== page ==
The Choice Is Clear for Reverend John Unni

Mark Arsenault wrote a piece in today’s Boston Globe about Reverend John Unni, the Boston-based priest who welcomes gays and lesbians into his Roman Catholic parish. It’s a follow-up on the story I wrote about Sunday on the controversy surrounding a Gay Pride Month mass planned by Father Unni.

Arsenault writes:

Four years ago, a methodical search for a new place of worship led a group of gay Roman Catholics to the Rev. John Unni, the youthful priest at St. Cecilia’s Church. The search committee was blunt: Would the priest accept an influx of gay and lesbian parishioners. “He told us, ‘All are welcome,’ ’’ said John Kelly, now head of the St. Cecilia Rainbow Ministry.

He continues:

Unni was 16 when his father died. The St Theresa Parish community in his hometown of North Reading responded with meals delivered to the family’s door, with rides to practices and rehearsals and whatever help they could offer a broken family.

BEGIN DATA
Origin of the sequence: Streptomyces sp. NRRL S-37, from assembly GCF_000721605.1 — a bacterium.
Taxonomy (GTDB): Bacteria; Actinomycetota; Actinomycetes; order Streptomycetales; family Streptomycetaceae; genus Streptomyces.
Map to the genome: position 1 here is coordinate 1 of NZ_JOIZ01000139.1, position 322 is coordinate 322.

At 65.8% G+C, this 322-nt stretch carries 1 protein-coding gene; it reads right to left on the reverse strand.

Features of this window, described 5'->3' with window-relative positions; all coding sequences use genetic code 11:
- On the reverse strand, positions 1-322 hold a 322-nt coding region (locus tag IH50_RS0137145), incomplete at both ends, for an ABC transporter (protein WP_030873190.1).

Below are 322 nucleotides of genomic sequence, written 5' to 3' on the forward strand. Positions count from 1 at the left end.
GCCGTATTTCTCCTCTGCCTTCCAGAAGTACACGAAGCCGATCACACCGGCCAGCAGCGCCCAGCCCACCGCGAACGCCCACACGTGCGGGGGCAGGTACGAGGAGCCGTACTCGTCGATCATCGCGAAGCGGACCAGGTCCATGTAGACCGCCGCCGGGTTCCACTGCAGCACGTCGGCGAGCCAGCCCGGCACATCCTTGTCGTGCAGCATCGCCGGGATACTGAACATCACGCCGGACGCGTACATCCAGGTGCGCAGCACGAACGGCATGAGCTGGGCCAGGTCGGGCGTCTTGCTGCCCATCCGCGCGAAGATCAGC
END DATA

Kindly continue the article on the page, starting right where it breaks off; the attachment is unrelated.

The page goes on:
“People lived out the Gospels,’’ Unni, 49, said in an interview yesterday evening. “That’s when I learned what church was.’’

“All we’re trying to do is welcome a group that has been marginalized,’’ said Father Unni. “Jesus met people where they were at. He went to them and reminded them who they were in God’s eyes.’’

About Tom Matlack

Thomas Matlack is a venture capitalist.


  1. Father John inspired me back when he was a priest at St. Richard’s in Danvers. He was always vibrant, engaging and truthful. My family and I loved him and his real approach to speaking and spreading the message of love and faith. I even drove into Boston so my boyfriend (now husband of 7 years) and I could attend his mass filled with college students. I am proud of him for staying true to who he has always been and welcoming all those who believe to celebrate as a community of faith. Good for him!

  2. Roger Durham says:

    Glad to see Rev. Unni live out the Jesus-legacy of openness and inclusion. There will come a day, I hope, when his actions will no longer be viewed as bold; a day when groups of people will not have to go out in search of a faith community that will welcome them.

Speak Your Mind